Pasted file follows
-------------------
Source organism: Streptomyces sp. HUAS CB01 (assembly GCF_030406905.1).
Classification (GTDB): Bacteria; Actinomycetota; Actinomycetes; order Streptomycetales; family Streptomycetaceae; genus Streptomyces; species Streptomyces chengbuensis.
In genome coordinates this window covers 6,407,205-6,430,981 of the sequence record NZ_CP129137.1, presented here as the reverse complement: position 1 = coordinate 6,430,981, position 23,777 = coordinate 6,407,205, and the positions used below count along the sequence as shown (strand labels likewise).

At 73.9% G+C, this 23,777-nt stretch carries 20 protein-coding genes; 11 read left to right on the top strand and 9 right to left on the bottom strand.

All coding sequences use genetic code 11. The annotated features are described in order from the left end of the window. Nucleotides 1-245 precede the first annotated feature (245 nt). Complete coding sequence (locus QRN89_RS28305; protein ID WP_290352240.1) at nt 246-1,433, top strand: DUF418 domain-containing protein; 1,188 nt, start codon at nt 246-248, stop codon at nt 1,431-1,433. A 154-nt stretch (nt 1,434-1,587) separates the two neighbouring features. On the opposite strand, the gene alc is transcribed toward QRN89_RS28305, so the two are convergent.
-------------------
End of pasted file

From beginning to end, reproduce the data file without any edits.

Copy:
Source organism: Streptomyces sp. HUAS CB01 (assembly GCF_030406905.1).
Classification (GTDB): Bacteria; Actinomycetota; Actinomycetes; order Streptomycetales; family Streptomycetaceae; genus Streptomyces; species Streptomyces chengbuensis.
In genome coordinates this window covers 6,407,205-6,430,981 of the sequence record NZ_CP129137.1, presented here as the reverse complement: position 1 = coordinate 6,430,981, position 23,777 = coordinate 6,407,205, and the positions used below count along the sequence as shown (strand labels likewise).

At 73.9% G+C, this 23,777-nt stretch carries 20 protein-coding genes; 11 read left to right on the top strand and 9 right to left on the bottom strand.

All coding sequences use genetic code 11. The annotated features are described in order from the left end of the window. Nucleotides 1-245 precede the first annotated feature (245 nt). Complete coding sequence (locus QRN89_RS28305; protein ID WP_290352240.1) at nt 246-1,433, top strand: DUF418 domain-containing protein; 1,188 nt, start codon at nt 246-248, stop codon at nt 1,431-1,433. A 154-nt stretch (nt 1,434-1,587) separates the two neighbouring features. On the opposite strand, the gene alc is transcribed toward QRN89_RS28305, so the two are convergent.